Tuesday 1 November 2011 8:03 pm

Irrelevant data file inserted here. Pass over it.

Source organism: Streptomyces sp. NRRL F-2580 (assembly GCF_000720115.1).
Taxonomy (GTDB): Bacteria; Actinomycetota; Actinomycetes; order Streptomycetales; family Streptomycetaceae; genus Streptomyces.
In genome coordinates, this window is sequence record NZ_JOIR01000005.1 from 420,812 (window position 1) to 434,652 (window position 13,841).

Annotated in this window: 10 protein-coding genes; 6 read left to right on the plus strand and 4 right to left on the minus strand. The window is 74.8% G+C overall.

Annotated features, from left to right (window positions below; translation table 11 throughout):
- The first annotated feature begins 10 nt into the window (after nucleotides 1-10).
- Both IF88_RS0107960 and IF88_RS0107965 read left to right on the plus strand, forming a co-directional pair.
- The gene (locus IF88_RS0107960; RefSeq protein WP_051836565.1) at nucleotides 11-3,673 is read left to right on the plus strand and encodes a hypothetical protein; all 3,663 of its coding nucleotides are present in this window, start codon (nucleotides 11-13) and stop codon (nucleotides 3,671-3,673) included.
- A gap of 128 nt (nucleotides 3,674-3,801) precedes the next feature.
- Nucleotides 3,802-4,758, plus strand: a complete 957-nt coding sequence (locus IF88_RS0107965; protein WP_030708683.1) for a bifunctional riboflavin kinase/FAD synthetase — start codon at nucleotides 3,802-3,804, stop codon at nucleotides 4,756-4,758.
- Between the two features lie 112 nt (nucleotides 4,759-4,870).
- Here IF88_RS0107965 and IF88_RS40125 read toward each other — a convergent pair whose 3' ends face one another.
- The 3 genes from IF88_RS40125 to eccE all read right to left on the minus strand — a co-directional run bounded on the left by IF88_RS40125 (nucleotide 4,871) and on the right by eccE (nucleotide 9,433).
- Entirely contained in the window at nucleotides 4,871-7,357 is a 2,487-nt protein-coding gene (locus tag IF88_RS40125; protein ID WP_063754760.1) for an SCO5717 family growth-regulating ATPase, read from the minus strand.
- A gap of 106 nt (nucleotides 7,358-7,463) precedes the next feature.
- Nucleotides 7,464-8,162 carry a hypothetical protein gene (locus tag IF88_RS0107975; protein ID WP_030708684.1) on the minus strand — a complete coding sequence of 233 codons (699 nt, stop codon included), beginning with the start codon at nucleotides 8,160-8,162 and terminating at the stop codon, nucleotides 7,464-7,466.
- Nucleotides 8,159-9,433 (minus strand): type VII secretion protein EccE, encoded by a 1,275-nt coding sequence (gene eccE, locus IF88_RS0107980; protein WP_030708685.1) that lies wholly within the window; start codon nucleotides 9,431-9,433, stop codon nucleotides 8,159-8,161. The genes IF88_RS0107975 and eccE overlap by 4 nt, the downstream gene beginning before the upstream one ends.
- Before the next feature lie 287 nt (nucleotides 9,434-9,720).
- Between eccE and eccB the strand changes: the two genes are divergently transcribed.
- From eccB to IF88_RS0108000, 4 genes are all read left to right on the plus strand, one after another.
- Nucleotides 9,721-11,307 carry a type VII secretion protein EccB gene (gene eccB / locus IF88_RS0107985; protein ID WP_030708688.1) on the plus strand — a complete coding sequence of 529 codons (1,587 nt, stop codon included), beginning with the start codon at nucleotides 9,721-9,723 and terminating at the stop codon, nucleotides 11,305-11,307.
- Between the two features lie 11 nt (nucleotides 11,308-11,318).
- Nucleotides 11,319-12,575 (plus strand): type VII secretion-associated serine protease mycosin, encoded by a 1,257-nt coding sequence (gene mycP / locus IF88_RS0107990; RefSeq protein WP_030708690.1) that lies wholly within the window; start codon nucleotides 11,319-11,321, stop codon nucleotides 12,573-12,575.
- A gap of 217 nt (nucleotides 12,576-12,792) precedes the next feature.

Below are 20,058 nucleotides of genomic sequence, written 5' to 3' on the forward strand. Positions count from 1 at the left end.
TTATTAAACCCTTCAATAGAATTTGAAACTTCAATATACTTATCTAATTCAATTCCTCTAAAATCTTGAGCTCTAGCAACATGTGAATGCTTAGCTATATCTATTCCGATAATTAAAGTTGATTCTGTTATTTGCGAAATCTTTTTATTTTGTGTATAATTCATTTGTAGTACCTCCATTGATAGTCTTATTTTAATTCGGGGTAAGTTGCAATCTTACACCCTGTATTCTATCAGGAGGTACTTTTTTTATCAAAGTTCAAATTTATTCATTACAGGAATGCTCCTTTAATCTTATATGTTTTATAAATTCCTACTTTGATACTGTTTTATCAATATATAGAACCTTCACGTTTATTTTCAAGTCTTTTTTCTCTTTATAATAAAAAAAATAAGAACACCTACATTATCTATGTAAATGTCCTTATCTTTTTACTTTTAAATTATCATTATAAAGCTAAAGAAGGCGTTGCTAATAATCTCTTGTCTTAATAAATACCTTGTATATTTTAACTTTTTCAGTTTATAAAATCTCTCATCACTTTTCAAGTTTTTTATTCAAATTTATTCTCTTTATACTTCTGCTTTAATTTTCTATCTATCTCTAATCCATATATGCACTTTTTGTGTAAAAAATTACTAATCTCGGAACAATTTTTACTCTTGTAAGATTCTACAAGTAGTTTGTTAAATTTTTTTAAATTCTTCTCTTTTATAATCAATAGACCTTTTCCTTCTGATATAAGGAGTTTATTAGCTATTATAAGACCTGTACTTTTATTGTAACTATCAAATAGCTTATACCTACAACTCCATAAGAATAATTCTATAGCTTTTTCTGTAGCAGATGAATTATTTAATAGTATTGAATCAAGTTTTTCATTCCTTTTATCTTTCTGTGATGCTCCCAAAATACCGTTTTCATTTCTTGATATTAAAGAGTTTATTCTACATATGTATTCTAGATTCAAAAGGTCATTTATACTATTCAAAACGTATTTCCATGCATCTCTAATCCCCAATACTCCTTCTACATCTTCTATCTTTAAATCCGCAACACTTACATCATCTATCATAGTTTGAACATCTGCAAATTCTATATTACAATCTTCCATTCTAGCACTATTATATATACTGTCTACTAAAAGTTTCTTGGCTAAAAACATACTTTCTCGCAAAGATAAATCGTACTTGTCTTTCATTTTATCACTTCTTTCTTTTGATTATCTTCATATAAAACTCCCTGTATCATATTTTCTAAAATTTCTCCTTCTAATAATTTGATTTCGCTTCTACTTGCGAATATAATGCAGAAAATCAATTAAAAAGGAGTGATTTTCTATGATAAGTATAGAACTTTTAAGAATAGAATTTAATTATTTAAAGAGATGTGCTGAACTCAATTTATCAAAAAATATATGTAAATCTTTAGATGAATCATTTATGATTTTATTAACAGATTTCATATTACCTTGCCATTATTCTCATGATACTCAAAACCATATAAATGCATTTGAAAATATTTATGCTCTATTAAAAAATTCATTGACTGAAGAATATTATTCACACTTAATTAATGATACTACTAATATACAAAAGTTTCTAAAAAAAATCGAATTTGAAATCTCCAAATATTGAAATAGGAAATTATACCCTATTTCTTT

• Shared Tables Society, sharedtables.com Arranges dinners where four single men and four single women meet. Members are invited by existing members: each time you sign up to a dinner or “table” you have to recommend four other singles. Attracts a high-calibre, international crowd of late-20s, early 30s professionals. Website is truly “cool”. Upsides: Almost always good fun, and takes all pressure off the one-to-one format. Chance to meet several people at once. Downsides: In the shared table format, it can be hard to form a connection with one person, and the night can end up feeling more friend-y than date-y. • Picnic Project, thepicnicproject.com An interview process determines eligibility – that, and the ability to pay a sizeable fee for membership. Lots of time-poor, cash-rich highflyers apply: women tend to be aged 30-40, men go up to 48. People are matchmade and sent on dates according to the co-founder Suze Cook’s intuition. Bills itself as a members club. Upsides: You’ll meet people you might never have chosen online and they’ll all be successful. Cook’s strategy for matchmaking seems solid and fresh. Downsides: Very expensive and there are likely to be some tricky customers, particularly the men, who will be rich and therefore potentially impossible to please. • Social Concierge, socialconcierge.co.uk A more party-focused matchmaking service for twenty-somethings who feel they’ve run out of dating options and don’t fancy going online. Would-be daters are “hand-picked” by the eccentric, larger than life founder, Nana Wereko Brobby and then hit the town together, probably in Shoreditch or Soho. Upsides: There is a selective element, and it’s all imbued with a sense of “fun” – nothing dowdy or stiff here. Downsides: The “hand-picked” aspect is a bit of an unknown quantity, and if you’re looking for a super hard-working professional to date, this may not be quite right. • Drawing Down the Moon, drawingdownthemoon.co.uk The name refers to a contemporary Wiccan practice, but the service is anything but witchy, charging a substantial fee for membership following interview. Billed as “the introduction agency for thinking people”, members are said to be “well-educated and successful”. Upsides: You probably won’t end up with a hippie and may well meet people who are both interesting and successful. Downsides: Founded in 1984, it lacks the contemporary image, and the founder and MD – pictured in a video still on the homepage – looks a bit eccentric.